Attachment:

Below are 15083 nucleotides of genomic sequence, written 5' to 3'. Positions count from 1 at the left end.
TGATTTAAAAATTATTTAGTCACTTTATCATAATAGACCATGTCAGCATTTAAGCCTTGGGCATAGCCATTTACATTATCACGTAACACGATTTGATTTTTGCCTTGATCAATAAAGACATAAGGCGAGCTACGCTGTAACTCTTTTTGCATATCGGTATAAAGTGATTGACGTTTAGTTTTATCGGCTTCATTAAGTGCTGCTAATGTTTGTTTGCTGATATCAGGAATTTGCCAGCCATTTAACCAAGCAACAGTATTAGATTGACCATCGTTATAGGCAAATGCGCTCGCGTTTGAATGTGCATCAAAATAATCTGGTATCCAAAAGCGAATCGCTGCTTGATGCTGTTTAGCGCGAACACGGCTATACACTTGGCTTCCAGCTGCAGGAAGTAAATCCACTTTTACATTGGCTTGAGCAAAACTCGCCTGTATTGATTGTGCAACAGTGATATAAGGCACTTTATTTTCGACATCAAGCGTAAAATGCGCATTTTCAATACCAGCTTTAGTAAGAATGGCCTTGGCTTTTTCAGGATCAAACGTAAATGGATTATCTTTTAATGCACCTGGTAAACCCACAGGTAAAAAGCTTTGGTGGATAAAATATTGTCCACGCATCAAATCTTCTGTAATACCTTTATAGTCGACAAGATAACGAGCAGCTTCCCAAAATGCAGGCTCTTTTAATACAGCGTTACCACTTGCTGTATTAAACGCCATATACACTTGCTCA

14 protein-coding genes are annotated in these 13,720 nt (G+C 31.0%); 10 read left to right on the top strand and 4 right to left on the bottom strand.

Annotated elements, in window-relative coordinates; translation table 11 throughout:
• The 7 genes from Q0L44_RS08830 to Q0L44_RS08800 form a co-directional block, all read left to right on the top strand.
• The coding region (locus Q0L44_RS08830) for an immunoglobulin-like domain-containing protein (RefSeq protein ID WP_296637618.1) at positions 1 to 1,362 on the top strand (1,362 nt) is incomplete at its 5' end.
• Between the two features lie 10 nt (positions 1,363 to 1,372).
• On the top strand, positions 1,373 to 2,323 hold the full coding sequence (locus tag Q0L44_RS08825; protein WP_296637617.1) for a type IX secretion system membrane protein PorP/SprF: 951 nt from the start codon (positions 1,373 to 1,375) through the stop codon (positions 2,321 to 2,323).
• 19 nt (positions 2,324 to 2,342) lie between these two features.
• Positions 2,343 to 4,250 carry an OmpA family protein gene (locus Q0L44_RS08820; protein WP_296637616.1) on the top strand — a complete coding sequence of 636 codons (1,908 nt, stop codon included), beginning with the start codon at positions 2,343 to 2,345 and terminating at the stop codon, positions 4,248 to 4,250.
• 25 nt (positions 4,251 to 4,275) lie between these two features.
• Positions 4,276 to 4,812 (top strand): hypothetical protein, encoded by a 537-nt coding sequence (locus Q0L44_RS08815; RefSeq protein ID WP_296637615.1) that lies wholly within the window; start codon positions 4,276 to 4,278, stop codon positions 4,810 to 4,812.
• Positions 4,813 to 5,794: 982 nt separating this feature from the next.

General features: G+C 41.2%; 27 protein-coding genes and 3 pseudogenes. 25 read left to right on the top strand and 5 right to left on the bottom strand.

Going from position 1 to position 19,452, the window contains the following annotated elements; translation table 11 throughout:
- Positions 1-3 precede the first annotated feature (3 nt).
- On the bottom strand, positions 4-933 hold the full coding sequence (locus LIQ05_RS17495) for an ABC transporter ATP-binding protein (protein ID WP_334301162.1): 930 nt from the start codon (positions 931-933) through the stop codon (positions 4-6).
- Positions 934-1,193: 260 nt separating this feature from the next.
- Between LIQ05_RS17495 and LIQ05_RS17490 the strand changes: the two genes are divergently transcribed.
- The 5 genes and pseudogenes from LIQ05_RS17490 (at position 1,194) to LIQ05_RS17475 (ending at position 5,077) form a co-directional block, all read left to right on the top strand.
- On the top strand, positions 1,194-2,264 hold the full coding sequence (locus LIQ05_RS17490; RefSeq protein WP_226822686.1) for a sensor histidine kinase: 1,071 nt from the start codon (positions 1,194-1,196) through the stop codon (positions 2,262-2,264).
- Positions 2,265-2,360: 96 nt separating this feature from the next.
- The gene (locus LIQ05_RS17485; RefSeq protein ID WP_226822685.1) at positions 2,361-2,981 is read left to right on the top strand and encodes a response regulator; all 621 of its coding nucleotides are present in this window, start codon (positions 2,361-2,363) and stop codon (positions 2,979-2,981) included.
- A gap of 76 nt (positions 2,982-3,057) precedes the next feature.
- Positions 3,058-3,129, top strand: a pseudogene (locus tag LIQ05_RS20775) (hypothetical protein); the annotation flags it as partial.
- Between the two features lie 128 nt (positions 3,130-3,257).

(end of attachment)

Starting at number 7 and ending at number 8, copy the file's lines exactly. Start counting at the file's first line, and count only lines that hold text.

• Between the two features lie 10 nt (positions 1,363 to 1,372).
• On the top strand, positions 1,373 to 2,323 hold the full coding sequence (locus tag Q0L44_RS08825; protein WP_296637617.1) for a type IX secretion system membrane protein PorP/SprF: 951 nt from the start codon (positions 1,373 to 1,375) through the stop codon (positions 2,321 to 2,323).